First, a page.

My father has had the same morning routine since I can remember. I don’t actually know what it looks like–his door was always (mostly) closed in the mornings–but I recognize the sounds and smells: the radio clicking on, the shower knob turning, the creaky medicine cabinet opening and shutting, the Old Spice aroma filling the hallway at the top of the stairs. I have this theory that if my childhood home disappeared into thin air, my father would still maintain his 5:30 a.m. ritual, sleepily walking the diagonal line to where his bathroom sink used to be.
My mother had her own predictables. I still can’t walk into a TJ Maxx without aching for her presence. Those stores somehow smell the same nationwide, and there’s something about discounted merchandise that takes me back to long hours spent attending my mother’s favorite version of therapy. Still, to this day, she’ll walk into a store on a bad day, fill one of those red carts to the brim, and then simply leave it there and walk out, refreshed.
As a kid, ritual was everywhere. Nature walks were for weekend mornings after breakfast. Every dinner was had at the dining room table with candles and cloth napkins. There were always back scratches and Grimm’s fairytales before bed, croissants on Christmas morning, mind-numbing readings of the Declaration of Independence on the Fourth of July.
Even in the most routine-less of times in my life, I have managed to find things to rely upon. Weekend mornings in college were for recaps of the night before, hair amess, p.j. pants inside out (or missing altogether), chipped bowls of off-brand cereal in our laps. Thursday nights were for The Office; Wednesdays for America’s Next Top Model. I could rely on the fact that my college boyfriend and I would order big salads from Gia Pronto and stay in bed, the one place where our relationship made sense, all Sunday long. In a way, the ups and downs of that relationship became almost routine. He wanted me the way furtive smokers want cigarettes: suddenly, occasionally, usually with alcohol, and more often on balconies and behind closed doors than in public.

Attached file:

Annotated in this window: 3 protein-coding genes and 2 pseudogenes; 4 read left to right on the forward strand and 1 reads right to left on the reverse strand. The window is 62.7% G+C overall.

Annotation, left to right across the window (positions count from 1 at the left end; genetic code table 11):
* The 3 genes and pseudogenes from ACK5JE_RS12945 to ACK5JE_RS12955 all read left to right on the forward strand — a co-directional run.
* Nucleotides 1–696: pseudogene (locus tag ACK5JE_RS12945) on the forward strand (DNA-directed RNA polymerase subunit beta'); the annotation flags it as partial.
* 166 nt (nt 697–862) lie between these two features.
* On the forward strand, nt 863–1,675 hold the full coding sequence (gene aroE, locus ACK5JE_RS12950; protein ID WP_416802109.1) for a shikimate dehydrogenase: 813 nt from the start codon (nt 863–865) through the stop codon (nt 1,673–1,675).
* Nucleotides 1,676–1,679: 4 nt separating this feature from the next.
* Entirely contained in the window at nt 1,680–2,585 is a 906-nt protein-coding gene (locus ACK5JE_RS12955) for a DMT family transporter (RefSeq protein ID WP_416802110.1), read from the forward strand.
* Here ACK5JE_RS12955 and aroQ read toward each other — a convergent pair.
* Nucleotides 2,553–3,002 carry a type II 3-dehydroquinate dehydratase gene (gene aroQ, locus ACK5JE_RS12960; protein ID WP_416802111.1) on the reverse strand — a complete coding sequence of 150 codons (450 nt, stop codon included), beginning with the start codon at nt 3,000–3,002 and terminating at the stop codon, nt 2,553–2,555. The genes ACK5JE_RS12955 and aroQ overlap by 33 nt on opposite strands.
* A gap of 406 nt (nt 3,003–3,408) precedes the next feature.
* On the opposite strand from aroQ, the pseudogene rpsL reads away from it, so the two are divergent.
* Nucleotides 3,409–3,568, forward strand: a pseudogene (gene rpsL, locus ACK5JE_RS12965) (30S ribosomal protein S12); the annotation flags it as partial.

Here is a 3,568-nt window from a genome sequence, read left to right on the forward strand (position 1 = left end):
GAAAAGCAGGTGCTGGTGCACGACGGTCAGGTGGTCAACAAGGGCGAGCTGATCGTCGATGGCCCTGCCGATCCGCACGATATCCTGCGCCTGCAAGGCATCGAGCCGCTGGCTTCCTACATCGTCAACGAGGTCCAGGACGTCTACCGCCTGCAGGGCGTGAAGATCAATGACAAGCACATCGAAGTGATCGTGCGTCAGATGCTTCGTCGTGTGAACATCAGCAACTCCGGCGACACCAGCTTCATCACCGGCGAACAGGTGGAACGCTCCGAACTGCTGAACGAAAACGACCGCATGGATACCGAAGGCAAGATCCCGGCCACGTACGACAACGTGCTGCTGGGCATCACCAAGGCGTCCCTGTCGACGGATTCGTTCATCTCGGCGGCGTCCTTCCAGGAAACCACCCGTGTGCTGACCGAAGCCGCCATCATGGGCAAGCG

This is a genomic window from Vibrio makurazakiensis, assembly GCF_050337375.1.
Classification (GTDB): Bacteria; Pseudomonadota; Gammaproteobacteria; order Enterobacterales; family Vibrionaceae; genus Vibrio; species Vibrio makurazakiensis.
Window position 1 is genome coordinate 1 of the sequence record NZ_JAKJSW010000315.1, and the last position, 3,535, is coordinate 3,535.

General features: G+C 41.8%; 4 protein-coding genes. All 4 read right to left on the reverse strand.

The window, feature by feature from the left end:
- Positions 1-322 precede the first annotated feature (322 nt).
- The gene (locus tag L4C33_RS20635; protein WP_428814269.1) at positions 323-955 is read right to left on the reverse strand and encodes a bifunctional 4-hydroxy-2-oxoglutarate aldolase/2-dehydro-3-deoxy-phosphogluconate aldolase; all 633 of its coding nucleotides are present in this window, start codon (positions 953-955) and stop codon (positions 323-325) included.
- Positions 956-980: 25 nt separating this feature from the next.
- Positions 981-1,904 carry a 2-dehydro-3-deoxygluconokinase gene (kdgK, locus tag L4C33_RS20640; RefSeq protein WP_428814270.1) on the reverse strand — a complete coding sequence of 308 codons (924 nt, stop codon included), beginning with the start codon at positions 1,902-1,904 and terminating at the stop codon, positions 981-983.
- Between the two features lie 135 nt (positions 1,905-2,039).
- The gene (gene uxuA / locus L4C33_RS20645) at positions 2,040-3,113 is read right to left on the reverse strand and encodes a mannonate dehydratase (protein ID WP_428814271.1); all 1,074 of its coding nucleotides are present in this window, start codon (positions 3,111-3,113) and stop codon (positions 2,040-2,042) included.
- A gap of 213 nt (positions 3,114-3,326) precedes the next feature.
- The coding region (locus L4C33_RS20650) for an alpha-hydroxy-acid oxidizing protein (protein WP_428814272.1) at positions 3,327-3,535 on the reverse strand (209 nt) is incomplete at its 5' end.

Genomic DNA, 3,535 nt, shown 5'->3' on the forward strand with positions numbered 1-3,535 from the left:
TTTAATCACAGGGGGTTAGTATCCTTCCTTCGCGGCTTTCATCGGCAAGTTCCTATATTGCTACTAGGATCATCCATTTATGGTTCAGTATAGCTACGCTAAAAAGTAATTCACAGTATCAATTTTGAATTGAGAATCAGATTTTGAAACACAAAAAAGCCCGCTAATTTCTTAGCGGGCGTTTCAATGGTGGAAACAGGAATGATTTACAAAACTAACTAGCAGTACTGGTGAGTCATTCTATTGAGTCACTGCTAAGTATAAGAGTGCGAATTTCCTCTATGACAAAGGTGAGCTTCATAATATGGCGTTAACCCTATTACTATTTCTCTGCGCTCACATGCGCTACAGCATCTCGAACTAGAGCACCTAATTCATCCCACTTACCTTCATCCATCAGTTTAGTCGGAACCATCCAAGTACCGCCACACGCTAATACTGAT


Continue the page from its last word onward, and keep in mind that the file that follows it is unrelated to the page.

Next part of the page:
Doing the same thing night after night or morning after morning also served as a way for me to cope with being in a new place. Law school was, to put it bluntly, AWFUL, so I hid behind identical evenings on my boyfriend’s couch, long dog walks with my best girlfriend at Lake Ella, and predictable Saturdays at Doak Campbell Stadium. When I moved back to Cincinnati, I insisted on Wednesday night dinners with my dad, and I stuck to it. Every single Wednesday. On Sundays in the fall, Marc would watch all the football in the world from his living room, and I would take hard, hard naps on his lap. Every Sunday.
And so it bewilders me that since we’ve moved to Austin, Marc and I have hardly lived a predictable life. Until very recently, really, I didn’t think we needed one.
Last weekend, I threw a fit, as we all are prone to do from time to time, about the general state of cleanliness in our home. I placed blame, I made myself a housecleaning martyr, the whole nine. After some much needed sleep, I came to terms with the fact that structure, something I’ve been showered with my entire life, might just be the way Marc and I crush this whole marriage thing.